George Washington Papers

Cash Accounts, September 1770

Cash Accounts

[September 1770]

Cash
Septr 15— To Ferriage money £ 0.13.0
26— To Cash of Mr Hector Ross1 93. 3.2
28— To Do of Mr Gilbt Simpson for Weavg 0.11.3
Contra
Septr 2— By Thos Bishop 2. 0.0
By Mr Jacob Gooding 20 M[aryland] Dollars2 6. 0.0
7— By Dominicus Gubner3 1. 0.0
By Mrs Palmer for Butter4 0. 6.0
9— By Corns Palmer Mill5 2. 3.0
By Colo. [Fielding] Lewis to buy Butter with 9 Pistoles 9.13.6
By Charity 3/9—Bishop’s Exps. to P. Tobo 3/ 0. 6.9
17— By Jno. P. Custis 0.17.0
By Hatt from the Hatter in Alexa. 1.18.0
By Dominicus Gubner 0.12.0
By Mr John Muirs acct 14.13.3
18— By Mr Jno. Hite for Bath Coating &ca6 3. 5.8
By Mrs Washington expended in Alexa. 1.17.0
By Ditto for Pocket Money 4. 0.0
21— By Doctr [William] Rumney’s acct for self £6.4.6 Miss Custis 5.1.0 Colo. [Fielding] Lewis 1.0.0 12. 5.6
22— By Jno. Hull Mason for Work on my Mill7 31.15.4
23— By Jonathan Palmer 8. 0.0
 
27— By Mrs Washington two Guinea’s 2.12.6
29— By Mr [Thomas] Flemings Servt for Oar’s &ca8 0.17.6

AD, Ledger A description begins Manuscript Ledger Book 1, 1750-72, in George Washington Papers, Library of Congress. description ends , 320.

2Jacob Gooding (died c.1791) lived in Fairfax County. In Ledger A description begins Manuscript Ledger Book 1, 1750-72, in George Washington Papers, Library of Congress. description ends , 324, GW records on this date “20 Maryland Dollars let you [Gooding] have myself to buy a Hanger &ca,” £6; and he records receiving in October 1770 “one cutteau” worth £6. A hanger or a couteau is a short sword.

3On 20 Sept. GW entered into articles of agreement with Dominicus Gubner of Fairfax County, which read in part: “the said Dominicus Gubner for the Considerations hereinafter mentiond doth oblige himself to work true and faithfully at his Trade as a Black-smith for . . . George Washington during the space of one whole year . . . that is to say he shall be constant & deligent at his business at all hours & seasons that is customary & proper for a Smith to Work at. . . . And the said Dominicus Gubner doth further oblige himself well and truely to perform . . . all and every kind of work which shall be brought to the Shop whether it belongs to the said George Washington or any other Person; that he will at all times & upon all occasions use the greatest care imaginable of the Iron, steel, & Coal which may be intrusted to his care working each respective article to the best advantage he is capable of and will render a . . . faithful Acct of all the work he does . . . whensoever calld upon to do so And further the said Dominicus Gubner doth oblige himself to Instruct . . . any Negro Slave which the said Geo. Washington shall put under him in the Shop in the Art of a Blacksmith. In consideration of these Services . . . the said Geo. Washington doth promise & engage on his part to let the said Dominicus Gubner have the Free use and enjoyment Rent Free of the Plantation commonly calld & known by the name of John Crooks for his the said Gubners Wife & Family to live at; that he will find the said Gubner good & wholesome Provision’s & lodgings whilst he is at work in the Shop and will moreover at the expiration of the year fully compleated and ended in the manner abovementioned pay him the said Gubner the Sum of Thirty two pounds Currt money of Virginia.” The agreement was witnessed by Thomas Bishop and Lund Washington. For John Crook’s plantation, see Humphrey Knight to GW, 23 Aug. 1758. Gubner remained with GW until the fall of 1773 (see Ledger B description begins Manuscript Ledger Book 2, 1772-93, in George Washington Papers, Library of Congress. description ends , 34).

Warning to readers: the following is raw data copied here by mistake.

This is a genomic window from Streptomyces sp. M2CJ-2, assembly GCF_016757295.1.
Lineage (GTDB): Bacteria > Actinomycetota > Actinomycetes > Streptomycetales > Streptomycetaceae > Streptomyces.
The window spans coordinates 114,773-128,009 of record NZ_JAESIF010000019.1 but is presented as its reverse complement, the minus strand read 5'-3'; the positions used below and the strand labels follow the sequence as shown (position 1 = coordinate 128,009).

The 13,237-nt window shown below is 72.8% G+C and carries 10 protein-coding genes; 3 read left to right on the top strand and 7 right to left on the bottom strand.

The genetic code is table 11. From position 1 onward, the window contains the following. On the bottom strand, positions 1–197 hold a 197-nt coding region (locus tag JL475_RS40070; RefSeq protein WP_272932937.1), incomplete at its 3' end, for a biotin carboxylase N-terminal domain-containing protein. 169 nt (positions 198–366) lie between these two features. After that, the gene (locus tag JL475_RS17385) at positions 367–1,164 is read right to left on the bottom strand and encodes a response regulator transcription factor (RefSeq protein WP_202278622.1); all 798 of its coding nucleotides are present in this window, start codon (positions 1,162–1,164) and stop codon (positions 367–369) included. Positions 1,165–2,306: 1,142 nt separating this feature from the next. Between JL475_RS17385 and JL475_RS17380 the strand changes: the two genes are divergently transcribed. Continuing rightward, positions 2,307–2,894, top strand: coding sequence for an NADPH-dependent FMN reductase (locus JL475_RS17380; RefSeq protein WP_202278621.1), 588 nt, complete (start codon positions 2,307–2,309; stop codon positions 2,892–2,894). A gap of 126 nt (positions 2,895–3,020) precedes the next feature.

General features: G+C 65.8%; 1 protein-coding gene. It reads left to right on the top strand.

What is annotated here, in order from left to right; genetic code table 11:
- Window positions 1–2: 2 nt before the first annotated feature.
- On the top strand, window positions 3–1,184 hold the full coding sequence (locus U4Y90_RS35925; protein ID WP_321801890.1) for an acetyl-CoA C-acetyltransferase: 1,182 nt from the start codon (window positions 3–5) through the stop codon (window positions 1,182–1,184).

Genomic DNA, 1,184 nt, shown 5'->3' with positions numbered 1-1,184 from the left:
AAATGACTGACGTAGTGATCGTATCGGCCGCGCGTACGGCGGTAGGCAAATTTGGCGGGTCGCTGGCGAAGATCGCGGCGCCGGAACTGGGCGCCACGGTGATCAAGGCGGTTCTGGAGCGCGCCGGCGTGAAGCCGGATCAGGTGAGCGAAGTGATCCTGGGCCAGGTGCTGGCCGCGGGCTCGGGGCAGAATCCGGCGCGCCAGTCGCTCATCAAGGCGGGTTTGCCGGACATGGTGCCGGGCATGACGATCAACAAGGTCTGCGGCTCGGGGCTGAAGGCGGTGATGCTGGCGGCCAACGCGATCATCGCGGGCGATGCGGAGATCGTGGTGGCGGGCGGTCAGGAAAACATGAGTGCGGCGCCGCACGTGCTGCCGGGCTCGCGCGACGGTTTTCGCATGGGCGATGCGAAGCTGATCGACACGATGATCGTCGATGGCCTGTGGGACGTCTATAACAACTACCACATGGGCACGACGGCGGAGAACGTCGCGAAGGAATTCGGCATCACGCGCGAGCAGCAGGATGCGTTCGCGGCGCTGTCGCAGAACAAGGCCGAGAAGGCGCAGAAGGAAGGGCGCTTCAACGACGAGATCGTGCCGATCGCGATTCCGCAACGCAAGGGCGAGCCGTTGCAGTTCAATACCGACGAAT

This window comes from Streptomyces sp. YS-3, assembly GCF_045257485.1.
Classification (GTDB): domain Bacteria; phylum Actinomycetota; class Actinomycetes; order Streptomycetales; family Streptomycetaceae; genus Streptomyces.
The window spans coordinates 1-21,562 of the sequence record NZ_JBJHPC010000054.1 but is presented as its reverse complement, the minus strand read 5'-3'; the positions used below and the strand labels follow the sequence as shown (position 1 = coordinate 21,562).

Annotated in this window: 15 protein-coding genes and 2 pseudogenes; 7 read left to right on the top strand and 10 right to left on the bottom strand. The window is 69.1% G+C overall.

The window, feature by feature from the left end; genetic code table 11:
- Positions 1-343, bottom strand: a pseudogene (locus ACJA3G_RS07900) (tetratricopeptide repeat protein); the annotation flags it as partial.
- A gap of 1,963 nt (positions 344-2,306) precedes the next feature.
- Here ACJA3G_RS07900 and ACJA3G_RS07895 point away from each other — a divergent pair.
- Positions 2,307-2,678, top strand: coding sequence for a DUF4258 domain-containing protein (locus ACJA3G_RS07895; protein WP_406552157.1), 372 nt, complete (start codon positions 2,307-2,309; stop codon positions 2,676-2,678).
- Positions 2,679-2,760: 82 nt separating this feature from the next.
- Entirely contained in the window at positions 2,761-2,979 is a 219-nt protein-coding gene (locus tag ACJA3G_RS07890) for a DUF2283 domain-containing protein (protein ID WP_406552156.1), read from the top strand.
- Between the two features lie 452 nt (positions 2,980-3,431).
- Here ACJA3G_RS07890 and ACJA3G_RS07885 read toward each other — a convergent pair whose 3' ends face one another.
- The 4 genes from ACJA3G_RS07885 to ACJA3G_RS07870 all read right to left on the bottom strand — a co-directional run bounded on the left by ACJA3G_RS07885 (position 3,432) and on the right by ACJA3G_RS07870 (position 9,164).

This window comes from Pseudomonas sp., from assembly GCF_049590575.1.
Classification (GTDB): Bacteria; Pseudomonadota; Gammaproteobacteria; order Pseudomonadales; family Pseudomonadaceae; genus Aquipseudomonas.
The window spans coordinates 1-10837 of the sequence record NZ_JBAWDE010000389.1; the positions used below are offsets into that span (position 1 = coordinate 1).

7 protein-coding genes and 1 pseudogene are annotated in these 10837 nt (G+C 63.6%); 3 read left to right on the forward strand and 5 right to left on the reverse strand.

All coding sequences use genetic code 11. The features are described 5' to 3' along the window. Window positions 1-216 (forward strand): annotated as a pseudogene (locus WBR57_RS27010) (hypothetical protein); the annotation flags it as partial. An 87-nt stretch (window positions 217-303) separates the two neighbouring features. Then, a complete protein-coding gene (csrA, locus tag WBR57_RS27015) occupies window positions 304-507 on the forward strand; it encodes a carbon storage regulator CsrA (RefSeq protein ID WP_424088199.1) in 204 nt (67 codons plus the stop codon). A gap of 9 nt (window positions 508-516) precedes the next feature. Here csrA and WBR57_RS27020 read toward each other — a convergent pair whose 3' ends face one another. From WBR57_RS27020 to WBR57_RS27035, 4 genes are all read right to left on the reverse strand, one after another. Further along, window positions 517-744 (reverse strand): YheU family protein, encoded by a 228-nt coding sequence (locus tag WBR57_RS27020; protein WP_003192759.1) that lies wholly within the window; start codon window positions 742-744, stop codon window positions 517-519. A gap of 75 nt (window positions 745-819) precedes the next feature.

4The master carpenter Jonathan Palmer, who had been living at Muddy Hole, moved in June 1770 with his family to John Posey’s former place on the Potomac, at Mount Vernon (Diaries description begins Donald Jackson and Dorothy Twohig, eds. The Diaries of George Washington. 6 vols. Charlottesville, Va., 1976–79. description ends , 2:83, 245). Mrs. Palmer is probably his wife.

5Cornelius Palmer was a laborer helping with GW’s harvesting of wheat in July (see Cash Accounts, July 1770), and he seems to have been one of those helping in September with the building of the new mill on Dogue Run. He may have been Jonathan Palmer’s son, one of whom apparently helped with the harvesting in 1769 (see Diaries description begins Donald Jackson and Dorothy Twohig, eds. The Diaries of George Washington. 6 vols. Charlottesville, Va., 1976–79. description ends , 2:165).

6This was probably John Hite, Junior. For GW’s later dealings with John Hite, Jr., see William Crawford to GW, c.15 Nov. 1772, n. 4.

7John Hull and other masons had begun work on the foundations of the new mill on 17 April 1770. See Diaries description begins Donald Jackson and Dorothy Twohig, eds. The Diaries of George Washington. 6 vols. Charlottesville, Va., 1976–79. description ends , 2:232–33.

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